Education in coronavirus times: trial and error

Sallie Anderson

The coronavirus break out has actually interfered with the academic year of millions of trainees in the bloc, consisting of international trainees.

For numerous weeks, the majority of member states have – totally or partly – closed its education centres as part of their national methods to eliminate the spread of thecoronavirus


Nevertheless, the absence of coordination amongst member states was evidenced as soon as again throughout the casual videoconference of EU education ministers on Tuesday (14 April).

While some countries are set to resume schools in the upcoming weeks, Portugal and Malta revealed that schools will be closed till completion of the academic year.

Denmark are anticipated to start resuming some kindergartens and schools from today, although children ought to be at home if they were in contact with somebody who was ill.

Furthermore, Finland just recently extended the limitations on in person mentor till 13 May, while the nation is getting ready for school closure till completion of the term (30 May 2020).

On the other hand, main and lower secondary schools stay open in Sweden considering that the start of the coronavirus crisis.

Nevertheless, according to the commissioner for education and culture, Mariya Gabriel, “we need common standards in order to proceed with the next steps”.

Distinctions in e-learning

While lots of member states dealt with issues to perform e-learning at the start of the crisis, now most European countries are arranging range direction.

Nevertheless, commissioner Gabriel, cautioned that “not all instructors in the EU have the abilities to provide e-learning, [while] lots of schools in disadvantaged locations do not have the needed facilities to enable children to be successful in digital education”.

According to the director for education and abilities at the Organisation for Economic Co-operation and Advancement (OECD), Andreas Schleicher, the coronavirus likewise bring a special chance for brand-new designs of education, in spite of the lots of inequalities that the crisis exposes.

” We can work together worldwide to mutualise open online academic resources and digital discovering platforms and motivate technology business to join this effort and we can utilize the momentum to reshape curricula and learning environments to the needs of the 21st century,” he stated.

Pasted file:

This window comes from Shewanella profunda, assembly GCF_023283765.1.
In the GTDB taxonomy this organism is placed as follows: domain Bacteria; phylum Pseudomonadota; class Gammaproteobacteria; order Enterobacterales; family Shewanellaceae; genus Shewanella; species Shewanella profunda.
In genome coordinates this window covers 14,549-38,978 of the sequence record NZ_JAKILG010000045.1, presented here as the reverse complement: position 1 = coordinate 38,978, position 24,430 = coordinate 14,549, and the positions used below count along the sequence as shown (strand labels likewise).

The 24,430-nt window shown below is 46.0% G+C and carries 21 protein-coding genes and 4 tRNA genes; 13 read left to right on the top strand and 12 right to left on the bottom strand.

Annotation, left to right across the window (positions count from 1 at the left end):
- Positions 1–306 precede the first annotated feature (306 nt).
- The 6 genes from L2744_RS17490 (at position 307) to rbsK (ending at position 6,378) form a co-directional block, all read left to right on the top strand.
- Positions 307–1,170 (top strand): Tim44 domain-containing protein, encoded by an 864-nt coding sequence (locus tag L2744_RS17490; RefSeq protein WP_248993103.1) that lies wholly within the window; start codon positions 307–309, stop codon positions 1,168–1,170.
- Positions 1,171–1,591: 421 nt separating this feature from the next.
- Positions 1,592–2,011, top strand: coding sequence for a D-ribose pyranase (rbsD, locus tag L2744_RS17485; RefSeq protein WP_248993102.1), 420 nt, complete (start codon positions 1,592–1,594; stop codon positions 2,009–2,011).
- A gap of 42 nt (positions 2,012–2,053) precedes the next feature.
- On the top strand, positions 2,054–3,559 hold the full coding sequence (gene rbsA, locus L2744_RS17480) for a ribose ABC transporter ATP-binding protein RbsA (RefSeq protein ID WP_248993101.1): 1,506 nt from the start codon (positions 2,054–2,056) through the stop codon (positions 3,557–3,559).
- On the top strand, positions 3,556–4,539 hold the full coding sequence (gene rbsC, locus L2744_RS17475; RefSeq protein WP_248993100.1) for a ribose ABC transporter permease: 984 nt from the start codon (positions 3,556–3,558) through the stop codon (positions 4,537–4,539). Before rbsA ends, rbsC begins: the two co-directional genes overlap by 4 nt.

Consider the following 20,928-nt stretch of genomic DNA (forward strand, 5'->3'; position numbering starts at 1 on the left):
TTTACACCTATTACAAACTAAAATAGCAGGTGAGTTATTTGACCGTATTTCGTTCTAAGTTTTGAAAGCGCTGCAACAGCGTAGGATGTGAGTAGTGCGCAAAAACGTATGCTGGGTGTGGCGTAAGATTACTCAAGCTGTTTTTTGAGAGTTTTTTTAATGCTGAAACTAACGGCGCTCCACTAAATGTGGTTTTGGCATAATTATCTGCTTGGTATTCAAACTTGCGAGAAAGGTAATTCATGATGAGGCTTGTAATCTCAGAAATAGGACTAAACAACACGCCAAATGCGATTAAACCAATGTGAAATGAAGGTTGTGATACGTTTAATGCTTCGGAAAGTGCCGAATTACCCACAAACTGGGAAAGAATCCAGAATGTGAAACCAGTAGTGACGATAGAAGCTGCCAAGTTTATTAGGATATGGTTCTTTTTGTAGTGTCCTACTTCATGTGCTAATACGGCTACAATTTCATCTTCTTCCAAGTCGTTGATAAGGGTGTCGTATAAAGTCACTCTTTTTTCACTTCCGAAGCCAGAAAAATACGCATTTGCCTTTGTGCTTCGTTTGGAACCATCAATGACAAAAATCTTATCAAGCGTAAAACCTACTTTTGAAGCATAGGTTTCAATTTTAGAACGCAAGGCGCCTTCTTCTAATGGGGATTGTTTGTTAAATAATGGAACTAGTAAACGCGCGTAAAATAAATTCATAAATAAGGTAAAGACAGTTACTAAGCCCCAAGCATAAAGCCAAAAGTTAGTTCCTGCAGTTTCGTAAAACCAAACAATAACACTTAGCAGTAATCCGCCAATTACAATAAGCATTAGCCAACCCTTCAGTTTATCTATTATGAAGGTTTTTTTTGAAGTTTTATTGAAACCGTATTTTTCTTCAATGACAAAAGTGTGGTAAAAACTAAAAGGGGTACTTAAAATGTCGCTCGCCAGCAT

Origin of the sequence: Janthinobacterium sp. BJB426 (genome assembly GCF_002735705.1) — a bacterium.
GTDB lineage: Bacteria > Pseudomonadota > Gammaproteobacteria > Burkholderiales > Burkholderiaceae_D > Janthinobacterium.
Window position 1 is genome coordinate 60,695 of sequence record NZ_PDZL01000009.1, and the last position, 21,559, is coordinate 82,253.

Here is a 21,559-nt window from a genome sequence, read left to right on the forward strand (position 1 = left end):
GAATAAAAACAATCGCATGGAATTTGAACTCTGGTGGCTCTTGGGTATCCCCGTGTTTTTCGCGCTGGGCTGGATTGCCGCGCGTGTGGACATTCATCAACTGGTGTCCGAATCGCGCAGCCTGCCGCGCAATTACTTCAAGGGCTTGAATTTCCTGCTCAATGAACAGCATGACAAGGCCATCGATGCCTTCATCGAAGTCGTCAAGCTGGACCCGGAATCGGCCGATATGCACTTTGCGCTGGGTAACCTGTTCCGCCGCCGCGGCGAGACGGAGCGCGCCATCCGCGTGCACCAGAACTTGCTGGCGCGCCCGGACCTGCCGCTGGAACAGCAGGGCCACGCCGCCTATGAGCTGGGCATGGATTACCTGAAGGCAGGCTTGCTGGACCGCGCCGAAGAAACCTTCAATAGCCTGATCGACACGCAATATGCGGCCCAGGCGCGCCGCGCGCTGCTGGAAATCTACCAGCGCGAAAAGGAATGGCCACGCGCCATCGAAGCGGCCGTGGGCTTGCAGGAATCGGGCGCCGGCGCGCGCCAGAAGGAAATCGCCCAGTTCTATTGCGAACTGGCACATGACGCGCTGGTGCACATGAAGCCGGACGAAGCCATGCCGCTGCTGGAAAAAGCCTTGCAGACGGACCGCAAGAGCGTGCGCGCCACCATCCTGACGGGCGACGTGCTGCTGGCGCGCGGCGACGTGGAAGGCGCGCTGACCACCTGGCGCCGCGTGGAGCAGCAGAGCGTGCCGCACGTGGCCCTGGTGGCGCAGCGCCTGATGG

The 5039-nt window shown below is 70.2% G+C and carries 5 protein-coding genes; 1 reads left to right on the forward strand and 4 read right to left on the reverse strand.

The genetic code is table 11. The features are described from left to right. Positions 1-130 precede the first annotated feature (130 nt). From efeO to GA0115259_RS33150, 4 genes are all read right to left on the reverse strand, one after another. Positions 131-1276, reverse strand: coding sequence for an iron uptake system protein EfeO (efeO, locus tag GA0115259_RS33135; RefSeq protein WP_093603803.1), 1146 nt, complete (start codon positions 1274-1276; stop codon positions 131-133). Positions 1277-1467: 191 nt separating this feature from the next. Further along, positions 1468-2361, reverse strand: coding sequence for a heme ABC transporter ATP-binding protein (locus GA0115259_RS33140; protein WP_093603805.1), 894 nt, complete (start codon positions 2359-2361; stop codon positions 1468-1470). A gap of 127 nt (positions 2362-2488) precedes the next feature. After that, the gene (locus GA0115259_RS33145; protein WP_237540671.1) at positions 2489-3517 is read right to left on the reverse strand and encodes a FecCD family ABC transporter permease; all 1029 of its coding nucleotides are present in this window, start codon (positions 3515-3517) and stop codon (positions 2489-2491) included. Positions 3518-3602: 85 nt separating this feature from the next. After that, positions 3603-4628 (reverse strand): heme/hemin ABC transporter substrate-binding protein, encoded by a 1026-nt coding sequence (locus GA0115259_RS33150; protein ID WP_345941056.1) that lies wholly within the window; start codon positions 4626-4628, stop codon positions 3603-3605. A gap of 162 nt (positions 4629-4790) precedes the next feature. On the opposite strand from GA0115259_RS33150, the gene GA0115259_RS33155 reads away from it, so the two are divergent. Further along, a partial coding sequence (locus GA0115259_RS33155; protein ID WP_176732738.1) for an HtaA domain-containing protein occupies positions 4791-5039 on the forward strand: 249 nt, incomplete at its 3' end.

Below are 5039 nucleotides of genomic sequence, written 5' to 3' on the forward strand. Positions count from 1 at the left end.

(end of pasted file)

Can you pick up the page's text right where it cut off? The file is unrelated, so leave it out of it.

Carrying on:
Estonia, the leading nation in Europe on education, chose previously this year to share several tools to support other countries’ education systems.

Nevertheless, Blaženka Divjak, the minister for education of Croatia – whose nation holds the EU’s presidency – thinks that “the biggest concern is the social issue: how to safeguard equality”.

The commissioner Gabriel likewise worried that the existing experience will be “vital” input for the upcoming Digital Education Action Strategy, which the commission is anticipated to reveal in June.

‘ Safeguard internationalisation’

On the other hand, a brand-new report based upon the experience of 22,000 international trainees exposed that 65 percent will have the ability to continue their movement program – half of them have completely online classes and 34 percent have partly online courses.

“Several problems were reported with the technical implementation of online courses, and while these can probably be worked around somehow, the real ‘Erasmus experience’ is unlikely to be the same,” checks outthe report published by the Erasmus Student Network (ESN)


For those who were participating in an EU’s movement program, the commission gotten in touch with college organizations to be “as flexible and pragmatic a possible” to assist trainees to accomplish their knowing contracts.

Nevertheless, according to ESN research study, most of trainees do not understand what will occur to their grants and just 24 percent of the participant reported that they will keep, partly or completely, their Erasmus scholarship.

On the other hand, professionals caution about the unfavorable effect that the coronavirus break out can have on the Erasmus design as worries and issues may continue as soon as the crisis is over.

“One of the biggest concerns in the long-term is how to protect the idea of internationalisation to continue offering students international and intercultural skills,” Renilde Knevels, policy consultant for internationalisation of universities of used sciences in Flanders (Belgium), informed EUobserver.

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